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Love it loathe it from a betting perspective, we’re off to Austin, Texas this week for the annual congregation of the World’s top golfers at the WGC Dell Match Play Championship. 5 eligible players – Justin Rose, Rickie Fowler, Brooks Koepka, Henrik Stenson and Adam Scott – have all opted not to play this week, otherwise all of the World’s top 64 are in attendance fighting for the top prize, so if nothing else we’re in for some serious entertainment as the tournament unfolds. From a betting perspective, don’t forget that this event starts a day earlier than normal on Wednesday.
As per the changes applied since the 2015 event, instead of the previous 4 brackets and a straight knockout tournament, we have 16 pools of 4 players who play each other over the first 3 days before the final 16 are eventually whittled down to 2 to fight it out in Sunday afternoon’s final. The 16 pools are seeded from Dustin Johnson to Matt Kuchar if you work down the current OWGR rankings, with the remaining 48 players having been drawn on Monday’s live TV show. The final (printable) bracket is available here.
If you put any credence into course/event history when it comes to Match Play – and this event in particular – then the results prior to the 2016 renewal are fairly tenuous as all were played at different venues with TPC Harding Park hosting the 2015 edition after a 6-year stint at Dove Mountain prior to that. Professionals will tell you that Match Play is all about playing the opponent, however the course here has its own characteristics and challenges, particularly when the wind blows around these parts, so it shouldn’t be completely disregarded as a factor.
Over on the PGA Tour, Steve Bamford previews the Corales Championship – you can read his thoughts on that event here.
Course Overview. Austin Country club, which dates back to 1899 and is one of the oldest golf clubs in the state of Texas, is in its 3rd year of its 4-year agreement to host this annual Match Play event. The Pete Dye track begins in the hillside before meandering down towards Lake Austin which flanks the back 9 and elevation changes, uneven fairways and pot bunkers will present the players with a significant enough challenge before the Match Play aspect even begins to kick in.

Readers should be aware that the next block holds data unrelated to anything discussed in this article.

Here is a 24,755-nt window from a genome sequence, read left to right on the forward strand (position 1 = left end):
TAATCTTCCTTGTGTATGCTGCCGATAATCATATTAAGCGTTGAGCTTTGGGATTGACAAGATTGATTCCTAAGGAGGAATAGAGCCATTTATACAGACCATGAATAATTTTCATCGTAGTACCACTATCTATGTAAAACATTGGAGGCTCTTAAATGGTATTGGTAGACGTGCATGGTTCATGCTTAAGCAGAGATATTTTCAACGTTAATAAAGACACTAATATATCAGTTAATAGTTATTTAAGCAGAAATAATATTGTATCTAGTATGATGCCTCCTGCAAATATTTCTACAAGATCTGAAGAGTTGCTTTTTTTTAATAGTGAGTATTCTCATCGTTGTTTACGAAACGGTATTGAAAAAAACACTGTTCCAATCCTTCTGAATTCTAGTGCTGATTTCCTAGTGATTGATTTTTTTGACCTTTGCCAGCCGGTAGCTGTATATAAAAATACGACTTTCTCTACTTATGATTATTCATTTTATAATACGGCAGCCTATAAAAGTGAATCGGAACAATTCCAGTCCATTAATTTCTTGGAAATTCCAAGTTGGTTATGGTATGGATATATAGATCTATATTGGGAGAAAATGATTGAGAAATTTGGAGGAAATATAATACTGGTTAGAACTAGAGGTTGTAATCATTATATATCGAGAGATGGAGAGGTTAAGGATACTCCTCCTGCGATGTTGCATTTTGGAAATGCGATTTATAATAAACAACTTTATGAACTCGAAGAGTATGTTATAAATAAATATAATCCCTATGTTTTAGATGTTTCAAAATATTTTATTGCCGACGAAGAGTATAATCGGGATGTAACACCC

The 7,108 yard, par 71 features 3 lengthy Par 5s of 590, 578 and 565 yards on the 6th, 12th and 16th holes as well as three sub-400 yard par 4s at the 5th, 13th and 18th. Pete Dye courses are generally no pushover (think Harbour Town, TPC Louisiana, TPC Sawgrass and Whistling Straits) and although Match Play format is generally set up for more attacking, risk-reward golf, the layout here provides a lot more than a beautifully scenic backdrop.
In preparation for the 2016 event when the WGC moved here, the golf course underwent a complete restoration to bring it back in line with Dye’s original design. Greens were extended and re-laid with TifEagle Bermuda, plus the fairways were also updated to Bermudagrass as well as additional bunkering which was added throughout.
Tournament Stats. We’ve published some WGC Match Play history stats going back to 1999 to help with your research, plus of course there’s current form stats that take in the last 12 global tournaments that attracted OWGR points: Tournament History Stats | Current Form Stats
Predictor Model. Our published Predictor Model is available here. As always you can build your own model using the variables available.
Winners & Prices. 2017: Dustin Johnson, 10/1; 2016: Jason Day, 14/1; 2015 Rory McIlroy, 11/1; 2014: Jason Day, 20/1; 2013: Matt Kuchar, 35/1; 2012: Hunter Mahan, 50/1; 2011: Luke Donald, 35/1; 2010: Ian Poulter, 28/1. For a summary of winners’ odds on the European Tour for the past 7 years based on the 2017 schedule click here; for a similar summary of PGA Tour results over the past 7 years click here.
Weather Forecast. The latest weather forecast for Austin, Texas is here. A calm and sunny start to the week is expected before the wind begins to pick towards the weekend with 15-20mph expected on Friday. The weekend will be cloudier with the outside chance of a shower. Temperatures will peak each day around the 80 Fahrenheit mark, give or take a little.